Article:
construct a spanning tree over the graph rooted at a root node representing the first NE by:
iteratively expanding the tree to include a node of the graph to which a path from the root node is allowable, in accordance with the subset sequence constraint, and is most optimal among the paths to nodes outside of the tree; and
if the path to the node cannot be extended to a node in a serial restriction group that includes some of the nodes in the graph, re-including the node through a secondary path to the node that can be extended to a node in the serial restriction group, when the secondary path is most optimal among the paths to nodes outside of the tree.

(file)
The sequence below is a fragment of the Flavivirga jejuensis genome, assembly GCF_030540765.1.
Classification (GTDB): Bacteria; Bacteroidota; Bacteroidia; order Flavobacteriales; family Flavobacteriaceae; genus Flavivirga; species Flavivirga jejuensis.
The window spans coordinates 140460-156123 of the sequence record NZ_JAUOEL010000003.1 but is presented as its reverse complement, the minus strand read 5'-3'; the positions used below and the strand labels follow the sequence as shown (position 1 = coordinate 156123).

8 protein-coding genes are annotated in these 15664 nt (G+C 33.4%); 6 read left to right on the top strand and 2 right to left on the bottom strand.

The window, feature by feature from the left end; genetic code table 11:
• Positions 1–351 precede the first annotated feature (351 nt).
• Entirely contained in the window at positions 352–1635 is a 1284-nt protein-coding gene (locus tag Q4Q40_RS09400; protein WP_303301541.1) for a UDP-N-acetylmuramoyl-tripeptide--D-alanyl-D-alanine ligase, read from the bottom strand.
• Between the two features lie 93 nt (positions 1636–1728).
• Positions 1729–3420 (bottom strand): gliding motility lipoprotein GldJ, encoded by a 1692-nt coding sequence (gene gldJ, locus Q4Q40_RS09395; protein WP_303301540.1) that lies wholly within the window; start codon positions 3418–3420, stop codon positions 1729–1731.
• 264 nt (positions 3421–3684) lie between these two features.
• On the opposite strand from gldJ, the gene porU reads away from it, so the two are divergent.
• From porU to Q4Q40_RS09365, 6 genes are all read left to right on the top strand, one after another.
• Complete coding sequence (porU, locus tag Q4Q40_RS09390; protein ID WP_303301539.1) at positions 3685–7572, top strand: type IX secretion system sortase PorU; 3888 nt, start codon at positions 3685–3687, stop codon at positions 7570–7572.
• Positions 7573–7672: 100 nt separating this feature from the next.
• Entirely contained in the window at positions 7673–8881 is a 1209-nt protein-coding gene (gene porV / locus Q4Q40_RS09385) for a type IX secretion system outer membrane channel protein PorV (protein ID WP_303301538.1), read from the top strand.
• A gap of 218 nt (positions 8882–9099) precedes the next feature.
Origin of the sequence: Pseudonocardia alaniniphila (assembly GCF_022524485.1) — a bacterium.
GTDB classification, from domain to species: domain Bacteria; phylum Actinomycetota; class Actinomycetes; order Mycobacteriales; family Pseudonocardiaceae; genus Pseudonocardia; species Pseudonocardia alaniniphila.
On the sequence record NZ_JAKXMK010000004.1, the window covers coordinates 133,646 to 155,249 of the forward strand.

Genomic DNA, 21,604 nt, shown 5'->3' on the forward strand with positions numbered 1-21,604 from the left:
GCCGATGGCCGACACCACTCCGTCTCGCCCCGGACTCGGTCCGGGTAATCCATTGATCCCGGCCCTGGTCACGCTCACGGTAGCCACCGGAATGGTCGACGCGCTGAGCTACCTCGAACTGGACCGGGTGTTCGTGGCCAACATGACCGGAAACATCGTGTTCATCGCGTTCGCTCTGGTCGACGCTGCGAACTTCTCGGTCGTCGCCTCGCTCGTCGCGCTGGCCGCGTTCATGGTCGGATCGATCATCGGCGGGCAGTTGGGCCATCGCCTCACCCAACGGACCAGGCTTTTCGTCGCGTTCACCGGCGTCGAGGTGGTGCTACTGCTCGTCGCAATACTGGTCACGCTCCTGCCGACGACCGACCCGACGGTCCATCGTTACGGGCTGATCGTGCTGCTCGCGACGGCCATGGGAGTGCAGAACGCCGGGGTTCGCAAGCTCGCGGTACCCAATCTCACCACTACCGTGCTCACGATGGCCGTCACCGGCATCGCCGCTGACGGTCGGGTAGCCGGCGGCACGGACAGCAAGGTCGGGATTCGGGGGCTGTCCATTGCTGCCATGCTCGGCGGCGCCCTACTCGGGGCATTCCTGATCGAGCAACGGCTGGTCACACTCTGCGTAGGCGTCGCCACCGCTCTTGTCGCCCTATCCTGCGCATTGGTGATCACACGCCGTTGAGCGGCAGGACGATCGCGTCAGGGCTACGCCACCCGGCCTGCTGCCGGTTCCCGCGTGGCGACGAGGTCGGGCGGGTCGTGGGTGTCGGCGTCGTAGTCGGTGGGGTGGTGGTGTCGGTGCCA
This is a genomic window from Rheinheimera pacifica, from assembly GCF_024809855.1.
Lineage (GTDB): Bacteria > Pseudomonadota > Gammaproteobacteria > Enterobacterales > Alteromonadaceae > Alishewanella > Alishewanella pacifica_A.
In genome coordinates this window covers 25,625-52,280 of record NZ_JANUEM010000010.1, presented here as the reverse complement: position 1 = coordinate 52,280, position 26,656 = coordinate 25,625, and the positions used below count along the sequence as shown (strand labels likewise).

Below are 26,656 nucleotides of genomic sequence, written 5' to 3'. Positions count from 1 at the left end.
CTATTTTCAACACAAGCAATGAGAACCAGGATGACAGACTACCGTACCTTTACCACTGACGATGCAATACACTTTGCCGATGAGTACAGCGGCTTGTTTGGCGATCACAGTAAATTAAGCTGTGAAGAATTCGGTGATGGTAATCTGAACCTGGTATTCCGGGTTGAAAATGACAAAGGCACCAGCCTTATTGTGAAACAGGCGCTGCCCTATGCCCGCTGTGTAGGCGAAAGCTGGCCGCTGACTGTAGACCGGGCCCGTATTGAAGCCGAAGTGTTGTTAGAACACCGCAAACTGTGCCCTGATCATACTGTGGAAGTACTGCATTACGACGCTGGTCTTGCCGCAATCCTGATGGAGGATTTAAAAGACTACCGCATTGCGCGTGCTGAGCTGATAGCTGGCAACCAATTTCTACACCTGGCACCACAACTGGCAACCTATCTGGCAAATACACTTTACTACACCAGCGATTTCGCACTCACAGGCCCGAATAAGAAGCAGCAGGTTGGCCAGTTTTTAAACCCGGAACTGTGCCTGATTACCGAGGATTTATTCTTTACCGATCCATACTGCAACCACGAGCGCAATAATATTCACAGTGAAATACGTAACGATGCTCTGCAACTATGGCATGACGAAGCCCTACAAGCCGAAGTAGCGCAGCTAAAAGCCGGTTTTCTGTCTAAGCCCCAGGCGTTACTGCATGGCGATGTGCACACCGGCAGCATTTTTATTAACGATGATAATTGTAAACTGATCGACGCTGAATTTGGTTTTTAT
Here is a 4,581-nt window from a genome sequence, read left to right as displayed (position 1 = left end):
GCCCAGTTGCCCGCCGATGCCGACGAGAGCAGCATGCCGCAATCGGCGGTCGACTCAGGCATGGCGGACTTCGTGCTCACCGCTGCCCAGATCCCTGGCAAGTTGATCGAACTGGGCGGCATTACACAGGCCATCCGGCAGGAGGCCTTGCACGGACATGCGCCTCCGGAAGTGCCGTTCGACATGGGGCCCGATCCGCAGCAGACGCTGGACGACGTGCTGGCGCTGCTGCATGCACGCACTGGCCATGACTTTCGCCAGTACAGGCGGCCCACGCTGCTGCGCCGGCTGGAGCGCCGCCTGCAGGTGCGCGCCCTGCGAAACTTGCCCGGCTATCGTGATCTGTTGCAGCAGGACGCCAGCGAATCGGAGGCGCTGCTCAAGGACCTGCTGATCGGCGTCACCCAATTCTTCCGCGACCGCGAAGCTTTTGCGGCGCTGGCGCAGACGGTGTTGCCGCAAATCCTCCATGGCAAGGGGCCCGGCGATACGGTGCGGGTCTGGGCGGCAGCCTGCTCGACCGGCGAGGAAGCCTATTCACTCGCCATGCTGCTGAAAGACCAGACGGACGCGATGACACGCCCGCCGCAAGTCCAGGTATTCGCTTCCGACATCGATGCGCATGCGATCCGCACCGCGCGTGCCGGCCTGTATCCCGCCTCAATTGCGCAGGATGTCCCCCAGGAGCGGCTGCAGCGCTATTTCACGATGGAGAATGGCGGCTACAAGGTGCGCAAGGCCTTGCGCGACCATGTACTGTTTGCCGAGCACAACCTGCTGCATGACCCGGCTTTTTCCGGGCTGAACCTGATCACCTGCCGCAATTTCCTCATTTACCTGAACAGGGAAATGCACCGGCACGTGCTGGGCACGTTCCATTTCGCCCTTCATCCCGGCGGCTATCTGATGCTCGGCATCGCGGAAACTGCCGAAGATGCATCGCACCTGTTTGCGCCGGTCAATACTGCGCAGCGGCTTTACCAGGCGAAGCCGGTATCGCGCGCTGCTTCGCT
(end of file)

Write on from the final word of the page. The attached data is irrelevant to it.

20. A route selection processor as claimed in 21. A route selection processor as claimed in Description This is the first application filed for the present invention. Not Applicable. The invention generally relates to procedures for determining a least cost path through a network, and, in particular, to a method and apparatus for deriving optimal paths in a network subject to a subset sequence constraint. Data networks are formed of a number of network elements (NEs) interconnected by links. The links interconnecting the NEs may form a pattern corresponding to one of a number of known topologies, such as ring, star, linear, and full mesh topologies. A class of topologies called mesh networks is a generalization of these topologies and is associated with no restrictions on links (except that every NE is directly or indirectly interconnected to every other NE via some number of links and intermediate (NEs). It is further commonplace in today's networks to find different autonomously managed networks bridged to each other at various gateways and for data transport services to be provided across the networks in a manner that is transparent to users. Typically, core networks are fed by edge networks, the core network serving to interconnect disparate edge networks, and generally providing longer haul data transport. In recent years for numerous reasons, including security, privacy, scalability, and simplicity, core network providers have recognized a value for presenting abstracted representations of their topologies to edge network NEs. Frequently the core network is abstracted to represent a full mesh network (where each abstracted NE is linked to each other abstracted NE). Such an abstracted network typically includes only the NEs relevant to the edge network, which may be every core NE that is linked to an edge network NE, or a subset of those core NEs. As noted, one of the reasons for presenting the abstracted view of the core network is that many complicated details of allowable routes and network availability are simplified. For example, many of today's core networks have a ring topology, such as a synchronous optical network (SONET) ring, and many of these rings impose timeslot continuity restrictions on allowable paths. Timeslot continuity is a requirement that traffic conveyed over successive links of the ring, must occupy the same timeslot on successive links. Such a constraint introduces a problem with routing through the abstracted core as it is possible that capacity is available over a link AB (between A and B) and a link BC (between B and C), but traffic cannot transit AB and then immediately transmit BC. Such a problem is termed subnetwork intransitivity, because transitivity (a property of relations asserting that for any A,B,C, if A is related to B, and B is related to C, then A is related to C) fails if each of A,B and C are in the same subnetwork. Similar subnetwork intransitivity is encountered in passive optical networks where wavelength continuity is required. In passive optical networks no optical fiber link of the passive optical network can transport traffic on two channels at the same wavelength. Accordingly a wavelength channel may be available on a first optical fiber link, and a second wavelength channel may be available on a second link, but it is not possible to transmit over the two links in sequence. A third example of subnetwork intransitivity is found in core networks that do not require wavelength or timeslot continuity, but have abstracted views that are updated in response to changes in availability of the actual resources of the network. Generally in such networks a change in availability (e.g. caused by signal failures, a threshold of occupancy is exceeded, etc.) is signaled by a tandem NE within the core network with a flooding process well known in the art. This is a method for delivering the change of availability information to the edge networks, but it does not guarantee that the information is consistent. It can take a second between receiving a first update and receiving consistent information regarding the network. In the interim an apparently allowable route may be tried unsuccessfully many times. Each unsuccessful attempt uses NE processor time, and congests network control signaling channels to no avail. This problem is referred to as “buzzing”. In the first example of subnetwork intransitivity (timeslot continuity) an allowable path may be obtained by exiting the subnetwork and returning to it, as the traffic may leave the ring and re-enter on a different timeslot. It is because the timeslot continuity is only required within a ring. For example, AB, BD, DB, BC would be an allowable path, assuming BD and DB had available bandwidth, and D is not in the ring. Similarly, if leaving the passive optical network core involves receiving the optical channel and reemitting the signal at another wavelength, the excursion from the core network may make the path allowable. However, the third example (and the second example where reception of the optical channel is not an option) are examples of a stronger limitation on acceptable routes in the network. One method for solving subnetwork intransitivity is taught in co-pending, co-assigned U.S. patent application Ser. No. 10/691,517, entitled METHOD AND APPARATUS FOR DERIVING ALLOWABLE PATHS THROUGH A NETWORK WITH INTRANSITIVITY CONSTRAINTS which was filed on Oct. 24, 2003 and is incorporated herein by reference. The stronger constraint forbids paths such as AB, BD, DB, BC because BC is not able to carry the wavelength regardless of its detour, or because BC is not available, which is not indicated by the stale routing information currently held at the edge NE. Both subnetwork intransitivity and the stronger constraint give rise to what are termed “subset sequence constraints”. While numerous methods for computing routes using variants of Dijkstra's algorithm, artificial intelligence applications, and linear programming methods, are known, none of these methods provides paths that are guaranteed to be optimal allowable paths, and none of these accounts for subset sequence constraints. There therefore exists a need for a method and apparatus for computing optimal paths subject to a subset sequence constraint. It is therefore an object of the invention to provide method and apparatus for computing optimal paths subject to a subset sequence constraint. In accordance with an aspect of the invention, a method is provided for computing an optimal route between a first network element (NE) and other NEs of a network using a weighted graph of interconnected nodes that represent the network. The optimal route is computed subject to a subset sequence constraint associated with a serial restriction group in the weighted graph. The method involves creating a list of temporary labels respectively associated with the nodes of the graph. Each node is assigned a primary label: and each node in the serial restriction group is additionally associated with a backup label. The list initially includes a primary label of a root node that represents the first NE that has a most optimal optimization parameter. Once the list is formed, the method continues by examining the list of temporary labels to identify a most optimal label. The identified label is made permanent and removed from the list. Once a label is made permanent the method continues by selectively updating primary and backup labels in the list. For every node adjacent the permanently labeled node that has a primary label in the list, the primary label is selectively updated to ensure that the primary label identifies an optimal allowable path from the root node to the adjacent node. For every node adjacent the permanently labeled node that has a backup label in the list, the backup label is selectively updated to ensure that the backup label identifies an optimal allowable path from the root node to the adjacent node. The steps of identifying and removing labels, and of updating the adjacent nodes are repeated until all primary labels of nodes representing the other NEs are permanent. The optimization parameter is preferably a cost and is minimized. Selectively updating the backup labels preferably involves ensuring that a backup label of the adjacent node is initialized unless the primary label path of the adjacent node cannot be allowably extended to a node in the serial restriction group, in accordance with the subset sequence constraint. Specifically, selectively updating the backup labels may further involve setting a restriction flag at the adjacent node and saving a previous primary label as the backup label when the primary label is updated to identify a path that is not allowably extended to another node in the serial restriction group. In this case, the method further involves unsetting the restriction flag at the adjacent node and reinitializing the backup label of the adjacent node if the primary label of the adjacent node is subsequently updated to identify a path that is allowably extended to another node in the serial restriction group. The selectively updating the primary label further comprises determining whether a path of the permanently labeled node extended to the adjacent node is allowable by the subset sequence constraint using at least one of: a rule for inclusion of members in the subgroup; and a list identifying allowable sequences of nodes. Specifically, the subset sequence constraint may be subset intransitivity, in which case determining whether the path is allowable involves determining that the path of the permanently labeled node extended to the adjacent node is not allowable, if the adjacent node is in the serial restriction group, and a restriction flag is set at the permanently labeled node. If the subset sequence constraint includes a subset seriality restriction, which precludes paths that include two links between three nodes in the serial restriction group, the determining whether the path is allowable involves determining that a path of permanently labeled node extended to the adjacent node is not allowable if the adjacent node is in the path of permanently labeled node. The paths may be subject to a plurality of independent subset sequence constraints, associated with respective disjoint serial restriction groups. In accordance with a second aspect of the invention, a method for deriving an optimal route from a first network element (NE) in a network to other NEs in the network, wherein the route is subject to a subset sequence constraint, is provided. The method involves obtaining a weighted graph representing the network. The graph is a set of nodes and edges, the nodes representing NEs in the network. A subset of the nodes are identified as members of a serial restriction group. The method then involves constructing a spanning tree over the graph rooted at a root node which represents the first NE. Constructing the spanning tree involves iteratively expanding the tree to include a node to which a path from the root node is allowable in accordance with the subset sequence constraint, and is most optimal among the paths to nodes outside of the tree, and if the path to the node cannot be extended to a node in the serial restriction group, reincluding the node through a secondary path to the node that can be extended to a node in the serial restriction group, when the secondary path is most optimal among the paths to nodes outside of the tree. The including a node in the tree preferably involves making permanent a primary or a backup label of the node and updating temporary labels of nodes adjacent to the permanently labeled node. The iteratively expanding preferably involves choosing the node that is most optimal from among the temporary labels. Updating temporary labels involves ensuring that a primary label of the node identifies an optimal allowable path from the root node to the labeled node, and if the identified path to the node is not allowably extended to a node in the serial restriction group, ensuring that a backup label of the node identifies an optimal allowable path from the root node to the labeled node that is allowably extended to a node in the serial restriction group. Re-including a node comprises making permanent a temporary backup label. In accordance with another aspect of the invention, there is provided a route selection processor adapted to use a weighted graph representing a network of network elements (NEs) to identify an optimal route from a first network element (NE) of the network, to other NEs of the network, subject to a subset sequence constraint. The route selection processor is adapted to construct a spanning tree over the graph rooted at a root node representing the first NE by: iteratively expanding the tree to include a node of the graph to which a path from the root node is allowable, in accordance with the subset sequence constraint, and is most optimal among the paths to nodes outside of the tree; and if the path to the node cannot be extended to a node in a serial restriction group that includes some of the nodes in the graph, re-including the node through a secondary path to the node that can be extended to a node in the serial restriction group, when the secondary path is most optimal among the paths to nodes outside of the tree. Further features and advantages of the present invention will become apparent from the following detailed description, taken in combination with the appended drawings, in which: It should be noted that throughout the appended drawings, like features are identified by like reference numerals. The invention provides a method of deriving an optimal allowable route through a network of network elements (NEs) interconnected by links, where the allowable route through the network are subject to a subset sequence constraint that forbids certain sequences of NEs (or their links) with respect to membership of the NEs in a serial restriction group. The method permits optimized routing across networks that have intransitive serial restriction groups, such as networks having abstracted subnetworks, and other restrictions. As stated above, routing constraints and continuity conditions of subnetwork A route selection processor The nodes Several examples of subset sequence constraints are encountered on data transport networks having a subnetwork As used herein, a first and a second node are “sequential” or “in sequence” in a path if the first appears before the second. Non-adjacent nodes in a path may be said to be sequential with respect to an order of the nodes. Similarly edges ab, and bc are said to be sequential in a path if ab and bc are included in the path, and ab appears (not necessarily directly) before bc. There are stronger restrictions that may also be imposed on allowable routes in data transport networks. For example, in accordance with another, stronger, subset sequence constraint, no two adjacent subnetwork links may be a part of the path, in sequence, though not necessarily consecutively. In other words, if x,y,z are in the same subnetwork, a path that contains xy and then later yz, is not allowable. Because optional routing naturally precludes self intersecting (looping) paths, the stronger constraint is effectively equally well expressed as follows: no path can contain xy and yz, because any path containing yz . . . xy is looped. According to this subset sequence constraint the following are not allowable paths: abce, bcdce, ecdfbacf, bcadce; whereas abcdf, ecdfb, cbacf (although this path may not be chosen by any optional routing algorithm because of the loop at node c) are allowable. A still stronger subset sequence constraint that can be accommodated using a variant of the method described below, is a restriction that no two links between any members of a serial restriction group can be included in a path. In other words, no path may include three consecutive nodes in the serial restriction group, or any two pair of consecutive nodes in the serial restriction group. Other restrictions can also be enforced by a rule or an explicit list of allowable paths, if required. A clear rule for determining which paths are allowed, and which are allowably extended to another node in the serial restriction group, are required by the procedure described below, and in order to ensure optimality, the process requires that the subset sequence constraint is monotonic (any extension of a path through the graph is not allowable, if the path itself is not allowable), and that allowability is not dependent on more than a two nodes in the path. Of course the invention can be adapted to handle more intricate constraints. The invention provides a method for determining an optimal route through a network that is allowable in accordance with any subset sequence-constraint in the path. The method is generally modeled after the well-known Dijkstra's algorithm, which identifies least-cost paths to all of the nodes from a given root node for a positively weighted graph. Effectively, Dijkstra's algorithm constructs a tree rooted at the root node that spans a weighted graph. The tree is constructed by iteratively expanding the tree to include a node for which a path from the root to the node is optimal among the paths to nodes not in the tree. Optimality is determined with respect to an optimization parameter computed using weights of the edges of the graph. The optimization parameter is typically computed as a sum of the (additive) weights of the edges in the path, although it may be a minimum or maximum of a (convex) weight of the edges in the path, or may be computed otherwise. Hereinafter the optimization parameter will be assumed to be a “cost”, wherein the weights are additive and lower costs are more optimal. The weight of the edges is associated with metric information relating to resource availability in the network. Procedurally, Dijkstra's algorithm starts with a permanently labeled root node (which is assigned a path containing only an identifier of the root node, and a null cost), and for every node adjacent to the root node, a weight of an edge connecting the root node to the adjacent node is used to assign a temporary label to the adjacent node. The label includes the path of the root node extended to the adjacent node, and a cost associated with the label is a sum of the weight of the edge and a cost of the path of the root node. The temporary label with the least cost is then selected and made permanent. All of the temporarily labeled nodes adjacent to the node that is permanently labeled are updated to ensure that the path to the temporary labeled node is optimal. That is, if a sum of the cost associated with the permanently labeled node and the weight of an edge between the permanently labeled node and an adjacent node has a lower cost than a cost associated with the adjacent node's current temporary label, a lower cost path between the root node and the node adjacent to the most recently permanently labeled node is available. Accordingly, the current temporary label of the adjacent node is replaced with a label identifying a path that is equal in cost to the path identified by the permanent label with the adjacent node appended thereto. The procedure is then reiterated to select and make permanent a temporary label having a least cost. Once all of the nodes are permanently labeled, least cost paths are identified by each label. Making the labels permanent is the way in which the tree is iteratively expanded to include nodes in the graph, until all of the nodes are permanently labeled. In accordance with the invention, the subset sequence constraints on allowable paths are compensated for by precluding the temporary labeling of paths that are not allowable, and adding backup labels for each node that may potentially have different primary and secondary optimal paths. A primary path is a least cost path to the node. A secondary path is a least cost path to the node that can be extended to any other adjacent node, given a subset sequence constraint. In accordance with the present embodiment, a serial restriction group is defined to facilitate identification of allowable paths and paths that are allowed to be extended. Additionally, a restriction flag for each serial restriction group can be set at any node in the serial restriction group, to expedite the process. Nodes that are not in a serial restriction group, do not require backup labels or restriction flags. The method provides the backup labels so that if a least cost path to a node in the serial restriction group is allowable, but cannot be extended to another node in the serial restriction group, a backup label is stored that identifies a higher cost path that can be extended to a node in the serial restriction group. The backup labels permit the re-inclusion of nodes in the tree via a secondary path that can be extended to another node in the serial restriction group. The method described with reference to As label L(n) is a least cost (i.e. optimal) label in the priority queue, and the weights of the edges are non-negative, no path in the graph from the root node to node n is of a lower cost. Accordingly label L(n) is removed from the priority queue, and node n is permanently labeled (step Otherwise, a node m is identified, and it is determined (step If a restriction flag is not set at node n, but node m and node n are in the same serial restriction group, the new path to node m (via node n) is allowable, but is not allowably extended to another node in the serial restriction group. Accordingly, it is determined (step If the new path is of a lower cost than the path identified by the label L If node n and node m are not in a same serial restriction group, (as determined in steps If a restriction flag is set at node m, it is determined (in step Two examples of the method described above are presented. Assuming the root node is node a of Accordingly, the label L The procedure iterates making node c permanent but because the restriction flag is set at node c, the backup label for node c remains temporary, permitting the procedure to return to node c, if and when the backup label identifies a least cost path called, herein a secondary path. Processing the primary label of node c involves updating labels of nodes d,e,f. The primary label of node d is updated as the cost of the path through node c is 3, which is less than the existing path ad with a cost of 4, i.e. label L In a next iteration, the label at node d is made permanent. The nodes c and f are the only nodes adjacent to node d that have labels in the priority queue. The backup label of node c, and the primary label of nodef may be subsequently updated. The primary label of node f is changed to the label L It will be noted that if the subset sequence constraint is subset intransitivity, the resulting labels (in the order in which they are processed) are: L The labels in the priority queue are now as follows: L The label L It should be noted that the procedure can end at an earlier time. Specifically when a path (corresponding to a route) between a predefined set of nodes (representing respective NEs) has been obtained, the procedure may end. An optimal path to a node is designated when the label is made permanent. The second network A next iteration makes the label at node e permanent. The backup label at node e is retained in the priority queue. The backup label at node d is not updated because aced is not allowable and the restriction flag is set at node e, and node f is not relabeled by the update because it already has a lower cost route than an extension of the path through node e. However, the primary label of the path to node g is set to (5, {aceg}). While the subset restriction flag is set at node e, and node g is in a serial restriction group, the path is still permitted because node e and node g are in different serial restriction groups (corresponding to subnetworks In a subsequent iteration, the primary label of node g is made permanent, its backup label is dropped, and node i, and node j are relabeled as follows: L At this juncture, the priority queue contains the following labels: L The backup label of node e is next to be made permanent (if the subset sequence constraint were subset intransitivity, the order in which labels L The invention has therefore been described in terms of two versions of a procedure and two examples of an application of the procedures. The procedures compute an optimal path from a root node to other nodes in a graph compensating for a subset sequence constraint, and therefore permits the identification of optimal allowable routes through a network represented by the graph. The embodiments of the invention described above are intended to be exemplary only. The scope of the invention is therefore intended to be limited solely by the scope of the appended claims. Referenced by